Tech types have long been seduced by the possibilities of 3D printing. The idea of bringing a dream to life as a physical object is an incandescent one, but when combines with electronics printing, something truly remarkable is achieved.
Printing in 2D is a standard everyday task, but printing in 3D has staked its claim at the forefront of modern technology. The machine, a stereo lithography printer, or SLA for short, takes computer imaging and slices it into minute cross sections. Then inside the section of machine that builds the on screen 3D image, super thin layers of a liquid polymer start stacking on top of each other according to the image onscreen. The process continues, even unmonitored, until a complete 3D image or replica of the model is complete. It is the ultimate design advancement in CAD computing.
The first high-profile melding of the two technologies is a small, unmanned air vehicle.
This is a breakthrough and particularly salient given the U.S. government’s constant talk about “drones.” As quoted in PC Magazine, Jeff DeGrange, vice president of digital manufacturing at Stratasys said, “If you can print electronics onto it, you can give it intelligence. And that’s what’s not been done today. That’s what’s so exciting about marrying the two technologies together.”
But what tops it all is that the U.S. military has taken the technology above and beyond to electronics and robotics. For a couple decades now, the U.S. has invested in building drone war crafts that reduce the need for a human death toll to accomplish its military agenda. The drones are essentially ginormous flying robots that are manned from a remote area by robotics and IT specialists, programming the drones to do whatever they’re commanded to do. Now they have taken this new technology of 3D printing and electronic printing, which gives some form of artificial intelligence to whatever is made, and built a rapid prototype of a new drone that wouldn’t even really need a human or humans to man it remotely.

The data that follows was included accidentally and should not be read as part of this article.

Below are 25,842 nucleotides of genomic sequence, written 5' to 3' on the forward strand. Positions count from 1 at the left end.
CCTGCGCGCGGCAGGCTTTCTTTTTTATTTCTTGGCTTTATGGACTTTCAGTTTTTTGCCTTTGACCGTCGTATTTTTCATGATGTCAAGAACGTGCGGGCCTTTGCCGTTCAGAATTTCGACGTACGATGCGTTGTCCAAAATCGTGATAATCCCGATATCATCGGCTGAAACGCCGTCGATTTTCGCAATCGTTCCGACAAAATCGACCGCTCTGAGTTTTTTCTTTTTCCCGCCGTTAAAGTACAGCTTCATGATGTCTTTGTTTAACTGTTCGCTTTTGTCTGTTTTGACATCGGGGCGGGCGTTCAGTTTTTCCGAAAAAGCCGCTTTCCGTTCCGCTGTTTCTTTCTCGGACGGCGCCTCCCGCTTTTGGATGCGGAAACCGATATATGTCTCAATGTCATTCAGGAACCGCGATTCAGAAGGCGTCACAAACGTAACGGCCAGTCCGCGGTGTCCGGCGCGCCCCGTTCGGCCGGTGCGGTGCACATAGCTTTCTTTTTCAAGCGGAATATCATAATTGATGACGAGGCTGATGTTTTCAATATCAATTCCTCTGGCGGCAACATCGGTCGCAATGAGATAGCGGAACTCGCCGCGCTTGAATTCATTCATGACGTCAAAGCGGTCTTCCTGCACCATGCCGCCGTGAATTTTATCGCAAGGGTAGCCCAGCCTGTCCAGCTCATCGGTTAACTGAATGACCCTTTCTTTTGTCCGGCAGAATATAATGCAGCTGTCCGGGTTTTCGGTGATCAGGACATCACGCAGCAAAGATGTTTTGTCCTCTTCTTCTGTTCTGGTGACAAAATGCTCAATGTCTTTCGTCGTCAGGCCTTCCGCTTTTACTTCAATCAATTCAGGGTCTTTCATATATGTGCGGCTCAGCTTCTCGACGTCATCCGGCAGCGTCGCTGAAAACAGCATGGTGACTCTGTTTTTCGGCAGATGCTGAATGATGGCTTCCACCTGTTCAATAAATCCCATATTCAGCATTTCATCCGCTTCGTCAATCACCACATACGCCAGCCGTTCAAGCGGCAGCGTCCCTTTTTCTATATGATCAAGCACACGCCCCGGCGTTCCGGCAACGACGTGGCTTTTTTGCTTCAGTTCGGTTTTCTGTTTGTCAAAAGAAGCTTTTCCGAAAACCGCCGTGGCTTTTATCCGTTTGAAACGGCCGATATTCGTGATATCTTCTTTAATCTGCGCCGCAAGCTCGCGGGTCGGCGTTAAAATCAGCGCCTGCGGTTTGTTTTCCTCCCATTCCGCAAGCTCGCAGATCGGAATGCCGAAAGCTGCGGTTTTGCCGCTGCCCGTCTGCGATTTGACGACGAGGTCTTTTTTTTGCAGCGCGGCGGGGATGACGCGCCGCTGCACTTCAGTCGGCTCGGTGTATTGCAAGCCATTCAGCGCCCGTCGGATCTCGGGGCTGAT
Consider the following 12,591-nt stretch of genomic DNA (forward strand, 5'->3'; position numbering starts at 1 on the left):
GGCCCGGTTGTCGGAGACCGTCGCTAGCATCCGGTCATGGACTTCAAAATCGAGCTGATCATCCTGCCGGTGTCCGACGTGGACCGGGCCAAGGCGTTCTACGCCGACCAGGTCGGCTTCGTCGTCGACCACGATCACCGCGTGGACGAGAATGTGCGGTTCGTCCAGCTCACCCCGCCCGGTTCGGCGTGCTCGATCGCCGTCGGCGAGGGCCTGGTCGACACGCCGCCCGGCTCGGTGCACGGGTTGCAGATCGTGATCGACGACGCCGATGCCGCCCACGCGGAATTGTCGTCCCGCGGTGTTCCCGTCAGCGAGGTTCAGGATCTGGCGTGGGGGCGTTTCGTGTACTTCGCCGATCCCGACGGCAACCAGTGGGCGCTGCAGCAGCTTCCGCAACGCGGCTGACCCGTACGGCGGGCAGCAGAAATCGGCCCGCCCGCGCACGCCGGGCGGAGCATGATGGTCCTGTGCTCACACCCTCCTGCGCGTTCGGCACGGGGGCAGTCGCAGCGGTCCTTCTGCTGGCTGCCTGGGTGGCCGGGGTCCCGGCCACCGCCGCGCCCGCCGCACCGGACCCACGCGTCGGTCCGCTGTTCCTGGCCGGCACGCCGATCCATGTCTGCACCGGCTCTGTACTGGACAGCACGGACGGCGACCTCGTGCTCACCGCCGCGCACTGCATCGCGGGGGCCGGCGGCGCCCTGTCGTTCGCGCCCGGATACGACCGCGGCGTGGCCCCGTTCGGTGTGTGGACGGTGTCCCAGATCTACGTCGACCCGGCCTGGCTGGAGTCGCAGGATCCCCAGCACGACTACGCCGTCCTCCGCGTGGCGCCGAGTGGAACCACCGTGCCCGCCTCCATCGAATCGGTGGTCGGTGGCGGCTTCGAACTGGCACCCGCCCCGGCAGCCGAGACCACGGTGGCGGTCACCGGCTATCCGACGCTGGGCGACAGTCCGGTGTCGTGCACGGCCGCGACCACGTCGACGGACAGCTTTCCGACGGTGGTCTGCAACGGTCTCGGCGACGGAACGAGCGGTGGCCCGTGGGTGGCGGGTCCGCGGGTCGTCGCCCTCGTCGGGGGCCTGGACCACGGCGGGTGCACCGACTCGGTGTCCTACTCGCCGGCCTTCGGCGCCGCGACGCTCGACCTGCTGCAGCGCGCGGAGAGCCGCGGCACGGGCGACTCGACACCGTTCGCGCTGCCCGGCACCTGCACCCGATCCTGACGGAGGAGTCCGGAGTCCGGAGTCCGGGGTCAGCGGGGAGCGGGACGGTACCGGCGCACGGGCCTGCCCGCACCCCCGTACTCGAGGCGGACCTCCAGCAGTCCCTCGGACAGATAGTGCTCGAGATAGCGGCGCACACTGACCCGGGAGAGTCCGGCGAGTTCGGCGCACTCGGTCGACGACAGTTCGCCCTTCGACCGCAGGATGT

What that means for our enemies is nothing good, as the machines would do all the air and foot soldier work for us, and they would never see our military coming. Being able to build and imprint AI on almost anything simultaneously is an incredible marriage of technologies. The rapid prototype is the first of its kind, and an astonishing testament to engineering capabilities. An SLA machine that can not only build a 3D model but also electronically print layers of electrical intelligence onto and into the 3D parts it builds is far and away the most amazing advancement since computers went from giant rooms of server boxes to laptops in personal living rooms. It is at that level of astonishing advancement. Oddly enough, in another 20 or 30 years, we probably won’t even blink twice about this advancement, as something even more out of the realms of science fiction now will become a reality then.
It will be great to see this technology in use for something other than military. As it stands, only the two separate technologies are available presently to everyday companies for use. United, they could change medical machinery and equipment, household appliances, even the vending machines at work that eat your money and don’t give you what you paid for. Perhaps it will reach us just when more advances have been made, when robots actually do exist in our homes or our homes are “smart homes” using the technology that was married first for the military for warfare purposes. I can’t wait to see what comes next—can you?